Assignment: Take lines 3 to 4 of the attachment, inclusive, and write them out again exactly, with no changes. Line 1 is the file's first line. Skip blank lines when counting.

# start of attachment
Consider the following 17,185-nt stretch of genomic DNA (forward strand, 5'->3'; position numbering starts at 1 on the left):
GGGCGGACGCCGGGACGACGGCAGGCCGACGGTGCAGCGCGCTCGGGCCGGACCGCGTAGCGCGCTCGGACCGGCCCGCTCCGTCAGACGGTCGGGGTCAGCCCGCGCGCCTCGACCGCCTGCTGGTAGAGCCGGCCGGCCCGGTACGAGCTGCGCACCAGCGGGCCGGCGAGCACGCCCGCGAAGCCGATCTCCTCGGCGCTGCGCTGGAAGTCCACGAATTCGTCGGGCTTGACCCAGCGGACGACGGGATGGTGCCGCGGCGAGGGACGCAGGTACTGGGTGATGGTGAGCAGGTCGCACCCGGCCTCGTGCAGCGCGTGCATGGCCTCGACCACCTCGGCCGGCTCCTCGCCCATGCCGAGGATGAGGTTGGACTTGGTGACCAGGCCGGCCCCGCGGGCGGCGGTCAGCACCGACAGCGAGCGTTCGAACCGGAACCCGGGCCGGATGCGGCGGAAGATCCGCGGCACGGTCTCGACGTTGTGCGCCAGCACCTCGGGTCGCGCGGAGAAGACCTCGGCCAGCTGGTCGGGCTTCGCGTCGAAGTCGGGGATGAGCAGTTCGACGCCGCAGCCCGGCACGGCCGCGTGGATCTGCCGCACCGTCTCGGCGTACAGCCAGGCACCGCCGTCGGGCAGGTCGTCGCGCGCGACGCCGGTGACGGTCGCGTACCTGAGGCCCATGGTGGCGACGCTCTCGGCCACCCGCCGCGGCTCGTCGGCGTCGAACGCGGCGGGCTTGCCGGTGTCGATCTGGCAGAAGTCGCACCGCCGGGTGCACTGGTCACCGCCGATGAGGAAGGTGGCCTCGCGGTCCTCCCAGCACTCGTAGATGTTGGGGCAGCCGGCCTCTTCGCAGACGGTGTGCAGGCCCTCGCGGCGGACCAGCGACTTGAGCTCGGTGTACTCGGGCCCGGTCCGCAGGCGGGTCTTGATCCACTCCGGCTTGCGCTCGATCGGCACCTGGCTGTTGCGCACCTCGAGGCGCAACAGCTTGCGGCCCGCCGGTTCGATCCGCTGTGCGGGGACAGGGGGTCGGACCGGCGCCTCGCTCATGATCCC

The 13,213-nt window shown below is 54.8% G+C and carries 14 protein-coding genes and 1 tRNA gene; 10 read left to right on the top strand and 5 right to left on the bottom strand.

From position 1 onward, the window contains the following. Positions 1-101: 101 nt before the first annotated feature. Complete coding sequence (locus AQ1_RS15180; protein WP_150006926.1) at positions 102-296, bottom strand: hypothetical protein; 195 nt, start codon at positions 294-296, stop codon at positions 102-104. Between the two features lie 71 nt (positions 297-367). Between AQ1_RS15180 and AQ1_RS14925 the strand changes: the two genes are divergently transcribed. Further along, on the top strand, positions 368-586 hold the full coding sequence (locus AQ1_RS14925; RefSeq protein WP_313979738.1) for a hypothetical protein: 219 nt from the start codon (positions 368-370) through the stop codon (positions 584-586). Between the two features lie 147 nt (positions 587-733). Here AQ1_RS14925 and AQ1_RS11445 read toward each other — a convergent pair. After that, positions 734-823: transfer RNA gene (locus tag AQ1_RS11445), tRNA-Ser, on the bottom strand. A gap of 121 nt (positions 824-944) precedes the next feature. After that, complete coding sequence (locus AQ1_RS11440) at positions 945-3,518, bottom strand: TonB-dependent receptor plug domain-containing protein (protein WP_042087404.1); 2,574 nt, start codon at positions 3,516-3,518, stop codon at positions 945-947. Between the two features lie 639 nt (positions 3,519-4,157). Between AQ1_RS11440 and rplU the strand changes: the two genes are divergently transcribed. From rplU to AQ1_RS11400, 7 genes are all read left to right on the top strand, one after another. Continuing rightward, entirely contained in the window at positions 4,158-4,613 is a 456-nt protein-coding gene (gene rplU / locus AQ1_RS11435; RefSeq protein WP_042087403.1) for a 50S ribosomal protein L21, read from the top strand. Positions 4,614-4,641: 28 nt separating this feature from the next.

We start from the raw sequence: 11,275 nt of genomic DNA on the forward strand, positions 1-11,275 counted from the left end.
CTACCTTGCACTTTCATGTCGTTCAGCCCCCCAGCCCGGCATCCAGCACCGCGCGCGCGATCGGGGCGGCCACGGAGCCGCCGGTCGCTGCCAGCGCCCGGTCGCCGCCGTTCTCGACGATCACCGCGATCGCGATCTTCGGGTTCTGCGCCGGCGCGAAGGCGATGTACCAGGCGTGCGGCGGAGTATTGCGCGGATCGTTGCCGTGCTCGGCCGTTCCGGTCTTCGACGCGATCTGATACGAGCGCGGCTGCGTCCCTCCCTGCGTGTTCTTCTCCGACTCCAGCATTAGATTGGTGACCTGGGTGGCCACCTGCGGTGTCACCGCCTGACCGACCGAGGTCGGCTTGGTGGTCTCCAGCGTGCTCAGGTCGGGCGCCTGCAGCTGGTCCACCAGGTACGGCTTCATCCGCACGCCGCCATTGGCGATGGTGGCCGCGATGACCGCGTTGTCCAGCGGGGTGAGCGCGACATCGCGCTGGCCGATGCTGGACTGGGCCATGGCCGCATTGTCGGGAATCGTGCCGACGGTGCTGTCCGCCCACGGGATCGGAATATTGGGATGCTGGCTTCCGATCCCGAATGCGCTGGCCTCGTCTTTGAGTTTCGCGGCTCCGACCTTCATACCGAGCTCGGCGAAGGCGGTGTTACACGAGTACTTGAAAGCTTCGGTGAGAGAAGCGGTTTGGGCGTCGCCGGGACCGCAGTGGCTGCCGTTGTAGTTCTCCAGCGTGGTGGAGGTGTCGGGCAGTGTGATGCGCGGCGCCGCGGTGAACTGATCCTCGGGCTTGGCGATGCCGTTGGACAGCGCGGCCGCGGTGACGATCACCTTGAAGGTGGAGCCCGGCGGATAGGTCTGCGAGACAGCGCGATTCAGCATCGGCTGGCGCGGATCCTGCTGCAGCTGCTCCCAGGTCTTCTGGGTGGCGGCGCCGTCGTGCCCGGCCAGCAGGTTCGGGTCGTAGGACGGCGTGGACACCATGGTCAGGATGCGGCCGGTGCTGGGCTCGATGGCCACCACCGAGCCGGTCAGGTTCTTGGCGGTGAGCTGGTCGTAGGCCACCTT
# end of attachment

The 13,213-nt window shown below is 54.8% G+C and carries 14 protein-coding genes and 1 tRNA gene; 10 read left to right on the top strand and 5 right to left on the bottom strand.

From position 1 onward, the window contains the following. Positions 1-101: 101 nt before the first annotated feature. Complete coding sequence (locus AQ1_RS15180; protein WP_150006926.1) at positions 102-296, bottom strand: hypothetical protein; 195 nt, start codon at positions 294-296, stop codon at positions 102-104. Between the two features lie 71 nt (positions 297-367). Between AQ1_RS15180 and AQ1_RS14925 the strand changes: the two genes are divergently transcribed. Further along, on the top strand, positions 368-586 hold the full coding sequence (locus AQ1_RS14925; RefSeq protein WP_313979738.1) for a hypothetical protein: 219 nt from the start codon (positions 368-370) through the stop codon (positions 584-586). Between the two features lie 147 nt (positions 587-733). Here AQ1_RS14925 and AQ1_RS11445 read toward each other — a convergent pair. After that, positions 734-823: transfer RNA gene (locus tag AQ1_RS11445), tRNA-Ser, on the bottom strand. A gap of 121 nt (positions 824-944) precedes the next feature. After that, complete coding sequence (locus AQ1_RS11440) at positions 945-3,518, bottom strand: TonB-dependent receptor plug domain-containing protein (protein WP_042087404.1); 2,574 nt, start codon at positions 3,516-3,518, stop codon at positions 945-947. Between the two features lie 639 nt (positions 3,519-4,157). Between AQ1_RS11440 and rplU the strand changes: the two genes are divergently transcribed. From rplU to AQ1_RS11400, 7 genes are all read left to right on the top strand, one after another. Continuing rightward, entirely contained in the window at positions 4,158-4,613 is a 456-nt protein-coding gene (gene rplU / locus AQ1_RS11435; RefSeq protein WP_042087403.1) for a 50S ribosomal protein L21, read from the top strand. Positions 4,614-4,641: 28 nt separating this feature from the next.